In December 2007, for example, the quintessential local Christmastime story promised to be that of a six-year-old girl from Garland, Texas, who won airfare and tickets to a Hannah Montana event in New York with a wrenching essay about her soldier father who had been killed in Iraq. It was a heart-tugging story for most, but it bothered Harris. Having embedded with the military in 2003 during the start of the war in Iraq, he had tracked casualties from Texas ever since—and he didn’t recognize the name of the girl’s father.
That was because—as a check by Harris with the Department of Defense confirmed—no soldier of that name had been killed in Iraq. Because of what Harris calls his “legitimized skepticism,” what might have been just a sweet but phony local tale told by a less experienced reporter catapulted into a sad scandal that made the national news.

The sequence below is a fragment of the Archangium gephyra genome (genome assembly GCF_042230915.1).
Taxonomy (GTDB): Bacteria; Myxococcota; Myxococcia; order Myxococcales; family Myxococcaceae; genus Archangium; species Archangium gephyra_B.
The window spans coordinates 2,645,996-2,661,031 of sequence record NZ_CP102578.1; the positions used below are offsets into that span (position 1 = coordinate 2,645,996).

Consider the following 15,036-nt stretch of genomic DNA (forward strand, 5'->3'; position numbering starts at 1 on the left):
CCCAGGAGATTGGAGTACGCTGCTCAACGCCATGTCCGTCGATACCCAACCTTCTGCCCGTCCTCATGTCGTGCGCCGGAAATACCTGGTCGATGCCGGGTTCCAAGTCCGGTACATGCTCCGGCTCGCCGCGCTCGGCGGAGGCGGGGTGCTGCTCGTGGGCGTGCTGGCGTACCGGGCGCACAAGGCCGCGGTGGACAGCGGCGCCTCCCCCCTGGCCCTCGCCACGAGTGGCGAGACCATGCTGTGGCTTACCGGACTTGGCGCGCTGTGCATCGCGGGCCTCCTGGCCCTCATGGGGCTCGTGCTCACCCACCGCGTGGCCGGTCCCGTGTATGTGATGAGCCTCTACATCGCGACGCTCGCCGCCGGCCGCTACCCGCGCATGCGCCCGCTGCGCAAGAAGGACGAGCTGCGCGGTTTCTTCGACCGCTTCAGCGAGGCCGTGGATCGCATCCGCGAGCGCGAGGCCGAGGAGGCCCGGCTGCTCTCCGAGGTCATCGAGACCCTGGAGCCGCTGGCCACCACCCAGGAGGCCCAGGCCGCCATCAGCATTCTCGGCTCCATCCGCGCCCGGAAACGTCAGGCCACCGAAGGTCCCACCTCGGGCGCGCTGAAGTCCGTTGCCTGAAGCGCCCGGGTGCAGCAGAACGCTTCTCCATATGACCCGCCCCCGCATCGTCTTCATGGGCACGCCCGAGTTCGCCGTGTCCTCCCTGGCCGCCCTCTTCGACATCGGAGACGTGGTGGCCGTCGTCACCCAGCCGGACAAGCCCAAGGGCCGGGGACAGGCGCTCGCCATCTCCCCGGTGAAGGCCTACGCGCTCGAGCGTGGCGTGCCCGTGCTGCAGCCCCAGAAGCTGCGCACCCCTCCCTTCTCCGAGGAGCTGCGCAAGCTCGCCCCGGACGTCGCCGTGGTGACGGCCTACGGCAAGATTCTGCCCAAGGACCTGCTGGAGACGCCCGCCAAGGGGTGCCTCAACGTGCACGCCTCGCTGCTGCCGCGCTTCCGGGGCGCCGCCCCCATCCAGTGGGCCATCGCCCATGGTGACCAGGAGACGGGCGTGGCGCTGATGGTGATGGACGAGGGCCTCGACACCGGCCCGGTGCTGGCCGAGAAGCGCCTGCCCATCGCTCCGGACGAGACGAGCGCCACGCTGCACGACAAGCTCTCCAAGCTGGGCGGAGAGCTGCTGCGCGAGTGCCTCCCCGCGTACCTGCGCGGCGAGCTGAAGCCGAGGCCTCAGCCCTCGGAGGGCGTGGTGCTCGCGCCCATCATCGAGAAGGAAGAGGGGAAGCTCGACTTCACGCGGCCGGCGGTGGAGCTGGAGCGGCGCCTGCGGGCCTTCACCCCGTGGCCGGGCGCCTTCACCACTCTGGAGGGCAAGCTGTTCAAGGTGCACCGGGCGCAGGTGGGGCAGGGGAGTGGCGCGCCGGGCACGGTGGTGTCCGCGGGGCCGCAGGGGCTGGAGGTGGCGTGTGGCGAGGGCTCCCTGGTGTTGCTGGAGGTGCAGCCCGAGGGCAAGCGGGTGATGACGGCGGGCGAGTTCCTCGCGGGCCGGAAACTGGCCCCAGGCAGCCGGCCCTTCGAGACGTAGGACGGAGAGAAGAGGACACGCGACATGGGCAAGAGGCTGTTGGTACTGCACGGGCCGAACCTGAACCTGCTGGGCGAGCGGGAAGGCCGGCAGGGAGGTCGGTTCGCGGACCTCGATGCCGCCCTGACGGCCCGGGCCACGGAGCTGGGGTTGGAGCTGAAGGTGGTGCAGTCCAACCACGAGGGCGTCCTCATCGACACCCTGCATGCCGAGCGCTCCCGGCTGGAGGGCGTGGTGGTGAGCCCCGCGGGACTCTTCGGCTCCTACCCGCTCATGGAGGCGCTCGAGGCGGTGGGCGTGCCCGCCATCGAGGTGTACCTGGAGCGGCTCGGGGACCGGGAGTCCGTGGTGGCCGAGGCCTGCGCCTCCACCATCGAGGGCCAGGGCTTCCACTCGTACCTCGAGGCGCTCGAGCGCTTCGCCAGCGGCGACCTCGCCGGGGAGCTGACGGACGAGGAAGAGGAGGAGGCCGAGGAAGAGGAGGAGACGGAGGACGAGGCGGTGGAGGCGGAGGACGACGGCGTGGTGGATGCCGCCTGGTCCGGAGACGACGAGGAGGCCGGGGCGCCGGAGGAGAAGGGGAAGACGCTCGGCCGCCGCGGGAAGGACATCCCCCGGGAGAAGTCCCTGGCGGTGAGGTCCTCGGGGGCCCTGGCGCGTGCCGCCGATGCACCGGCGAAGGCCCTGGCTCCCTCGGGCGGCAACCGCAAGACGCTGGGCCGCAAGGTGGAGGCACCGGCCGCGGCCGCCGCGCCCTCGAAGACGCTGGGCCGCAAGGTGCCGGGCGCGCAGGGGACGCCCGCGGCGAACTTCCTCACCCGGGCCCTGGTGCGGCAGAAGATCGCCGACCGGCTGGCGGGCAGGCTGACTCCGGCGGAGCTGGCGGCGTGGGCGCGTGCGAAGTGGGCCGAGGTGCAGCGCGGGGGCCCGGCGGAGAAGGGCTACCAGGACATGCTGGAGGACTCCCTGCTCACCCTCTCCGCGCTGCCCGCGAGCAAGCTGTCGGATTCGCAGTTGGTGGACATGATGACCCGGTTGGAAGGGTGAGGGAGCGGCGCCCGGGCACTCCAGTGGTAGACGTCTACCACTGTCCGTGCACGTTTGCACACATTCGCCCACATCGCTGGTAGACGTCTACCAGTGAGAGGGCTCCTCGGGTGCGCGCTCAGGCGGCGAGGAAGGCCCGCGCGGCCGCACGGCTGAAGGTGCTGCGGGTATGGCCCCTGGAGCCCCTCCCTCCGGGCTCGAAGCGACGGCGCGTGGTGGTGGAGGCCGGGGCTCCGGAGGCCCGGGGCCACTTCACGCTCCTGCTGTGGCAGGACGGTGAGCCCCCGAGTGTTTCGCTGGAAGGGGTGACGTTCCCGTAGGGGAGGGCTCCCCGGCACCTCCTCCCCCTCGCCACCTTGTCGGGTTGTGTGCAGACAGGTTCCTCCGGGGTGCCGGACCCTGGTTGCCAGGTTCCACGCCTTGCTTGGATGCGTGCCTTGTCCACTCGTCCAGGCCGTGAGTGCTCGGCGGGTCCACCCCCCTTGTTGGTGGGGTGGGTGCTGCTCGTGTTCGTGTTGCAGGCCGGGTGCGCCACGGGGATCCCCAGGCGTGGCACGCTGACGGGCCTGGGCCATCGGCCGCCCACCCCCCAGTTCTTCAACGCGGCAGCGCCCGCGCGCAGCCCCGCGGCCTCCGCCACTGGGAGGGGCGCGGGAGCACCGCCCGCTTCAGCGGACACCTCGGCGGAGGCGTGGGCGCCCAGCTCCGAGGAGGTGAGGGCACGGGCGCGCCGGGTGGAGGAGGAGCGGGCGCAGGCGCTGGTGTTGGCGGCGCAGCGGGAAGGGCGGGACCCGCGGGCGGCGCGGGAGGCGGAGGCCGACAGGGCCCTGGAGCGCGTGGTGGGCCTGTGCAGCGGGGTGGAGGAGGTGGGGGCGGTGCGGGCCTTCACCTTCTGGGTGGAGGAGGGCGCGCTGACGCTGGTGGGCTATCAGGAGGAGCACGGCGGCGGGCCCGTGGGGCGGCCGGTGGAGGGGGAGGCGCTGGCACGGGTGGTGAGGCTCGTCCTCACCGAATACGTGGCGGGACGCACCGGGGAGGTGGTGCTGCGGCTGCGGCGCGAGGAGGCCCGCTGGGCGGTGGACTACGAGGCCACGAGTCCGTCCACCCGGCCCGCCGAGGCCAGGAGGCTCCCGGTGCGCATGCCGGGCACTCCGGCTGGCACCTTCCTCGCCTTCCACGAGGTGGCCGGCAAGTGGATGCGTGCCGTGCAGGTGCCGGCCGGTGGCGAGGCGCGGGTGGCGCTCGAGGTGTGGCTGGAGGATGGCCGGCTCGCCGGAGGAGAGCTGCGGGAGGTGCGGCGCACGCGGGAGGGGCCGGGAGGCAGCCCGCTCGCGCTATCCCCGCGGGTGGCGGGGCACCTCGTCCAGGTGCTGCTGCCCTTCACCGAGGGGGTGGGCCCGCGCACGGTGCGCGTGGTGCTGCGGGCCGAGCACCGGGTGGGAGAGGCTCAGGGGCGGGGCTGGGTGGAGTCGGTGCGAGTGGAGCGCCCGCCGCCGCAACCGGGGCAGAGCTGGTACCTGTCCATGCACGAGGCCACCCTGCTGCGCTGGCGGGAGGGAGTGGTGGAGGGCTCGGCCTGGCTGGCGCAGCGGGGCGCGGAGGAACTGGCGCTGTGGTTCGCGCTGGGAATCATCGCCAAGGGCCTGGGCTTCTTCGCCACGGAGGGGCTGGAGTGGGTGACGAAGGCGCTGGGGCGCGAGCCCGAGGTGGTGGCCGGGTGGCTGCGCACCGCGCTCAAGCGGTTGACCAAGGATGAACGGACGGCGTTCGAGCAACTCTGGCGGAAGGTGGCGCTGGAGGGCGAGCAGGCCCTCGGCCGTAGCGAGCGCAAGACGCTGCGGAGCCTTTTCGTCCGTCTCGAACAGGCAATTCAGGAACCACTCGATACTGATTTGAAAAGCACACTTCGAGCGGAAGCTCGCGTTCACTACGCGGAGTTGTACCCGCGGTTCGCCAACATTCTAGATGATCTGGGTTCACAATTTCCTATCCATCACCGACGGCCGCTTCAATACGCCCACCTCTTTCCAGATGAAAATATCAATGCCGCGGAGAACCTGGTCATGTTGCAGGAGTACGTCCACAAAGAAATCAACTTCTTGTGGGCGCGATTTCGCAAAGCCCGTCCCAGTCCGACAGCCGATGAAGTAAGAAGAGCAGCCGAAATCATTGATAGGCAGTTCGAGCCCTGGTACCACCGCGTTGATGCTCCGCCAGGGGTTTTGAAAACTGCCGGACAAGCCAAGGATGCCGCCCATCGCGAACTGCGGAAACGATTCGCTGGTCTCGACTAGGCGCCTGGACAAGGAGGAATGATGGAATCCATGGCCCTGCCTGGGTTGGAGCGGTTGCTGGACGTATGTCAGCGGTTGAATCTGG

For stations with the ability and the will to allocate the resources, this may be the right time to consider investigative reporting as a way to engage viewers and, like WFAA, distinguish themselves in their market, says Hank Price, president and general manager of Hearst Corporation’s WXII-TV in Winston-Salem, N.C., and senior director of Northwestern University’s Media Management Center. “This is a great time for a station to say: What are the things we do that are important to viewers? I think people ask that question all the time but they don’t implement it because they’re not willing to say: What are we willing not to do?”
At WFAA, keeping the most reporters on the street and the investigative team working means they may not cover every car crash, house fire, or downed tree covered by all the other stations in town. “At this television station, having an investigative unit differentiates it,” says Valentine, when asked about the cost.
“I think the more pertinent question,” he says, “is what will it cost you not to have one?”